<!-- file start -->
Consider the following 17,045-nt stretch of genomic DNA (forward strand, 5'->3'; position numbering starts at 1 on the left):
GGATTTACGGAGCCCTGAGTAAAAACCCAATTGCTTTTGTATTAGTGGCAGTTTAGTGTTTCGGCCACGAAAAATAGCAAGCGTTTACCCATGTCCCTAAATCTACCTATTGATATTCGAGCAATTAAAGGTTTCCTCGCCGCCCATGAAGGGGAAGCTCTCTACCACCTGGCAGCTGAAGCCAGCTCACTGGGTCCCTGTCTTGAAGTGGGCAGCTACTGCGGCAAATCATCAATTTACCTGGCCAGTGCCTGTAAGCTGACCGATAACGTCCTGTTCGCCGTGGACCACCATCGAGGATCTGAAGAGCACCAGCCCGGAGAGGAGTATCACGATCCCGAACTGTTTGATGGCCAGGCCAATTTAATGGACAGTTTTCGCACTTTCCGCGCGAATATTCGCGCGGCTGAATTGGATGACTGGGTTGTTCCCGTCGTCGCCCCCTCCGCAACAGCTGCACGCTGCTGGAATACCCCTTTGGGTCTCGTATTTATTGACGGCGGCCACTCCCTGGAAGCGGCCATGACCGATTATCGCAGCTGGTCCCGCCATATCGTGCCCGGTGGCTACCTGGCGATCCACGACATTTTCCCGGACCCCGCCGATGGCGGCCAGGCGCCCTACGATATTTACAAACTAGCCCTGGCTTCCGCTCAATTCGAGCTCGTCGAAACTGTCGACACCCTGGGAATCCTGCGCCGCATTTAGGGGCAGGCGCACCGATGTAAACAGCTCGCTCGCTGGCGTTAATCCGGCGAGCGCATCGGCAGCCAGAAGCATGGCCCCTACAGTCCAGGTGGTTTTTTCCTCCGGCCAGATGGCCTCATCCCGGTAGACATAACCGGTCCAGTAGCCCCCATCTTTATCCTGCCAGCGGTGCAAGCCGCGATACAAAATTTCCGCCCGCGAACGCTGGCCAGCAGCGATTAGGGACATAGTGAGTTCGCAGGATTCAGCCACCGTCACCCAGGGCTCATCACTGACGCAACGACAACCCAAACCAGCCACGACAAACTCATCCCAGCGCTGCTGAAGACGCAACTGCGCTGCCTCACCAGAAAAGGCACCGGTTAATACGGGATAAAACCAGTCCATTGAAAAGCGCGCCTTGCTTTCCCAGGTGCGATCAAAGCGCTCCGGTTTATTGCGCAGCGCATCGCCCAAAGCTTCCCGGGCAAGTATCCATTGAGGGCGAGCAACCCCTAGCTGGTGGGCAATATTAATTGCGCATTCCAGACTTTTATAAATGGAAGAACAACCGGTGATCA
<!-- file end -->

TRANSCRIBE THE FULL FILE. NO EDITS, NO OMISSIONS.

Consider the following 17,045-nt stretch of genomic DNA (forward strand, 5'->3'; position numbering starts at 1 on the left):
GGATTTACGGAGCCCTGAGTAAAAACCCAATTGCTTTTGTATTAGTGGCAGTTTAGTGTTTCGGCCACGAAAAATAGCAAGCGTTTACCCATGTCCCTAAATCTACCTATTGATATTCGAGCAATTAAAGGTTTCCTCGCCGCCCATGAAGGGGAAGCTCTCTACCACCTGGCAGCTGAAGCCAGCTCACTGGGTCCCTGTCTTGAAGTGGGCAGCTACTGCGGCAAATCATCAATTTACCTGGCCAGTGCCTGTAAGCTGACCGATAACGTCCTGTTCGCCGTGGACCACCATCGAGGATCTGAAGAGCACCAGCCCGGAGAGGAGTATCACGATCCCGAACTGTTTGATGGCCAGGCCAATTTAATGGACAGTTTTCGCACTTTCCGCGCGAATATTCGCGCGGCTGAATTGGATGACTGGGTTGTTCCCGTCGTCGCCCCCTCCGCAACAGCTGCACGCTGCTGGAATACCCCTTTGGGTCTCGTATTTATTGACGGCGGCCACTCCCTGGAAGCGGCCATGACCGATTATCGCAGCTGGTCCCGCCATATCGTGCCCGGTGGCTACCTGGCGATCCACGACATTTTCCCGGACCCCGCCGATGGCGGCCAGGCGCCCTACGATATTTACAAACTAGCCCTGGCTTCCGCTCAATTCGAGCTCGTCGAAACTGTCGACACCCTGGGAATCCTGCGCCGCATTTAGGGGCAGGCGCACCGATGTAAACAGCTCGCTCGCTGGCGTTAATCCGGCGAGCGCATCGGCAGCCAGAAGCATGGCCCCTACAGTCCAGGTGGTTTTTTCCTCCGGCCAGATGGCCTCATCCCGGTAGACATAACCGGTCCAGTAGCCCCCATCTTTATCCTGCCAGCGGTGCAAGCCGCGATACAAAATTTCCGCCCGCGAACGCTGGCCAGCAGCGATTAGGGACATAGTGAGTTCGCAGGATTCAGCCACCGTCACCCAGGGCTCATCACTGACGCAACGACAACCCAAACCAGCCACGACAAACTCATCCCAGCGCTGCTGAAGACGCAACTGCGCTGCCTCACCAGAAAAGGCACCGGTTAATACGGGATAAAACCAGTCCATTGAAAAGCGCGCCTTGCTTTCCCAGGTGCGATCAAAGCGCTCCGGTTTATTGCGCAGCGCATCGCCCAAAGCTTCCCGGGCAAGTATCCATTGAGGGCGAGCAACCCCTAGCTGGTGGGCAATATTAATTGCGCATTCCAGACTTTTATAAATGGAAGAACAACCGGTGATCA